Midterm elections 2022: Voting in Wake County
Election Day is Nov. 8, and your ballot is going to be long.
From school board races to U.S. Senate, you have a lot of decisions to make if you haven't already cast your ballot.
Why it matters: Your vote always matters. But this year North Carolina voters could help determine whether Democrats hold on to both chambers of Congress, or whether Republicans take control of the state Supreme Court and win a supermajority in the legislature.
- Plus: The local races, though they receive less hype, will influence your everyday life.
Keep reading for your Smart Brevity, handy-dandy, user-friendly guide to some of the most pivotal races in Wake County this year.
To see what'll be on your ballot: Head to the state’s voter registration lookup, search your name and scroll until you see a heading titled “YOUR SAMPLE BALLOT.” Click the link under “Your Sample Ballot(s).”
Nov. 5: Early voting ends.
Nov. 8: Election Day.
- Absentee ballots must be postmarked by Election Day or dropped off at your county board of elections by 5 pm.
Nov. 14: Mailed absentee ballots must be received by 5 pm.
Here's how to complete your absentee ballot, and here's everything you need to know to return it to make sure it’s accepted.
U.S. Senate: U.S. Rep. Ted Budd (Republican) faces former N.C. Supreme Court Chief Justice Cheri Beasley (Democrat) in the race to replace retiring Republican U.S. Sen. Richard Burr.
- While outside groups and national parties prioritize states like Georgia and Pennsylvania — where celebrity candidates with big personalities drum up national headlines daily — North Carolina could quietly determine the balance of power in the Senate.
- Also running: Matthew Hoh (Green Party) and Shannon Bray (Libertarian)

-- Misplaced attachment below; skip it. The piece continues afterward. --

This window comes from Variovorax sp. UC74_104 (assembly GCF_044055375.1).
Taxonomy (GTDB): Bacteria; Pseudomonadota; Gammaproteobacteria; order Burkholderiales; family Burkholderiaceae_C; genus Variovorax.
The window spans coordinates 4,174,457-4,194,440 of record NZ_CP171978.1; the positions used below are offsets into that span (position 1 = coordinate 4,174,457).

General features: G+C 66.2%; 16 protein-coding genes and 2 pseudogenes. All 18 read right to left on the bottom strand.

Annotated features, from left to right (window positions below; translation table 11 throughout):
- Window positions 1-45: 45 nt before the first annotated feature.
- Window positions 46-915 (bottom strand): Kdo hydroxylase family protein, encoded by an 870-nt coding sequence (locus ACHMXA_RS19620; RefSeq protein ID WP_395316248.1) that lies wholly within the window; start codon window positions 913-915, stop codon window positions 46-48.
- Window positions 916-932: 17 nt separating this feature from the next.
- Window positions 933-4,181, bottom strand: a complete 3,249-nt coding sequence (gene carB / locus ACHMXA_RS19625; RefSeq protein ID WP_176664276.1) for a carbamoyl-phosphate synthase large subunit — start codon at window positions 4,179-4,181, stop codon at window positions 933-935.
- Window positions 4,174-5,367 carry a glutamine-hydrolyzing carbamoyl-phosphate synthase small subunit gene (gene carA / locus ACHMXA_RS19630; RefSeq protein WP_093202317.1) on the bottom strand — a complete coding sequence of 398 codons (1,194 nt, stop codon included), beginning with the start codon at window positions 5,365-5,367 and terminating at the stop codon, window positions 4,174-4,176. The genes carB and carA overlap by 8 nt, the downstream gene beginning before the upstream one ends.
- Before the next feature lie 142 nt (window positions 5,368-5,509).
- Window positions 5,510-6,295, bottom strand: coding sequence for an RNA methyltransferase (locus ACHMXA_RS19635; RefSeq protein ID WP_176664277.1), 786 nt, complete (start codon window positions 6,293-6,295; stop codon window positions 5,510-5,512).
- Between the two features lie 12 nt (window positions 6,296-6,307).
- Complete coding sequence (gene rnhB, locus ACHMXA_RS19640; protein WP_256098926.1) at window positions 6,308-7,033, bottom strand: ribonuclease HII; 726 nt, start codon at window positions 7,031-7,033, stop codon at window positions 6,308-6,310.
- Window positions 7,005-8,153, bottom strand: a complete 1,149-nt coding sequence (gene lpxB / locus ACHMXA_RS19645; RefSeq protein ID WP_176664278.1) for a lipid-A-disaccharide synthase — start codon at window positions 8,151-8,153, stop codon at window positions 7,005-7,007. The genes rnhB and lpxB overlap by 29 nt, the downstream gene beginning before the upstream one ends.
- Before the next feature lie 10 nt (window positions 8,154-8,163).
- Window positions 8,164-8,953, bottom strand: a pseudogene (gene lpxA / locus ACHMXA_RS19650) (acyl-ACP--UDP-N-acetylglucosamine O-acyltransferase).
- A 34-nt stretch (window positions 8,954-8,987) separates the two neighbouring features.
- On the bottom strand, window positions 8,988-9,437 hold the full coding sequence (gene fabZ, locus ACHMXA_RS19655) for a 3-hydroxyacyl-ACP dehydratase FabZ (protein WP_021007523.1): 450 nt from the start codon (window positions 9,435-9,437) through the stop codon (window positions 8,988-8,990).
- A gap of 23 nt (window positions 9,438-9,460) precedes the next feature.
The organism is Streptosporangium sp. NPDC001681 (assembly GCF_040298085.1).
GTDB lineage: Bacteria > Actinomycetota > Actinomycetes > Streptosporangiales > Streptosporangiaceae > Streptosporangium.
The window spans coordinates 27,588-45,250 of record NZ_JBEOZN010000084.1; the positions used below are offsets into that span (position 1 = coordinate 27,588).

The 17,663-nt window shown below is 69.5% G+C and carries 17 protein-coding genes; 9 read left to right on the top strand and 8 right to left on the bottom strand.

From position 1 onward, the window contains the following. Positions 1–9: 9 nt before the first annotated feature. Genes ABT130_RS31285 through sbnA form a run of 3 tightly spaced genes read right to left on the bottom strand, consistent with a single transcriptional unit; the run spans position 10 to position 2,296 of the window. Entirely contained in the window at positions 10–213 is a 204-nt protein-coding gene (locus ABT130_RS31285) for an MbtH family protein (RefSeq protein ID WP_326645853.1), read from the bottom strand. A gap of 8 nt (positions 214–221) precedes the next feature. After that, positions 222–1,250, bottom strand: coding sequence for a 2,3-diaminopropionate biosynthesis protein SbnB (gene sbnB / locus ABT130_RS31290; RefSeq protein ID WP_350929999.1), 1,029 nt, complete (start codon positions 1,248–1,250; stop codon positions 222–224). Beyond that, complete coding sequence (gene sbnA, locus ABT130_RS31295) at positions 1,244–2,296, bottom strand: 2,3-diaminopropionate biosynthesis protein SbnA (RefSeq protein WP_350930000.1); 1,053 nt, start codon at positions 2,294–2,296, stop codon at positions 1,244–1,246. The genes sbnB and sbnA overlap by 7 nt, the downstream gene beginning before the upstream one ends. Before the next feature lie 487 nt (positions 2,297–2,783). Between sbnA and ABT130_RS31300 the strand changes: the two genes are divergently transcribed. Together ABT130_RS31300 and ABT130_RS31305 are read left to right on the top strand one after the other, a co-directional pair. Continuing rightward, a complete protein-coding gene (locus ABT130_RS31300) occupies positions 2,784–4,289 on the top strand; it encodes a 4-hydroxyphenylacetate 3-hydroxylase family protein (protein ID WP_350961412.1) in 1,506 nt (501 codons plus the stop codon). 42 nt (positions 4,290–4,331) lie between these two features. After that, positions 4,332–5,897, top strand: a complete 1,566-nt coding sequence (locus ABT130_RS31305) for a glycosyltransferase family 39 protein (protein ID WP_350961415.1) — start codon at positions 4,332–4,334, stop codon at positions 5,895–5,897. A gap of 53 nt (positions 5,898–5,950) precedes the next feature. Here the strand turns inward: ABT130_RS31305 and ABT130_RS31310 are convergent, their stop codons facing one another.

State Supreme Court: These under-the-radar races could solidify the GOP's hold on the North Carolina, as the winners will determine whether Democrats maintain their majority on the court or lose it.
- Seat 3: Lucy Inman (Democrat) vs. Richard Dietz (Republican)
- Seat 5: Sam J. Ervin IV (Democratic incumbent vs. Trey Allen (Republican)
2nd Congressional District: Christine Villaverde (Republican) vs. U.S. Rep. Deborah Ross (Democratic incumbent)
13th Congressional District: Bo Hines (Republican) will face state Sen. Wiley Nickel (Democrat) in November, in the race for a highly competitive U.S. House race.
19 state legislative seats are on Wake County ballots. (See Senate maps to find your district, and House maps.) Here are some of the races to watch that may help determine whether Republicans claim a supermajority:
- Senate District 17 (southern Wake): Mark Cavaliero (Republican) vs. state Sen. Sydney Batch (Democratic incumbent) is a race to watch, as Republicans are hoping to flip the seat to help them win a supermajority.
- Senate 18 (northern Wake): E.C. Sykes (Republican) vs. Mary Wills Bode (Democrat)
- House District 35 (northern, includes Wake Forest and Rolesville): Fred Von Canon (Republican) vs. state Rep. Terence Everitt (Democrat)
District Attorney: Jeff Dobson (Republican) faces Lorrin Freeman, the Democratic incumbent who has made headlines in recent months as her office has pursued charges against North Carolina's sitting attorney general.
Sheriff: Donnie Harrison (Republican who served as sheriff from 2002 to 2018) will face Willie Rowe (Democrat) in the race to replace Democratic Sheriff Gerald Baker, who lost to Rowe in July’s runoff election.
Raleigh Mayor: DaQuanta Copeland, Mary-Ann Baldwin (incumbent) and Terrance Ruth
Raleigh City Council (find your district map here)
- At-large candidates (vote for two): Anne Franklin, James Bledsoe, John Odom, Jonathan Melton (incumbent), Joshua Bradley, Portia Rochelle, Stormie Forte (current city councilor representing District D)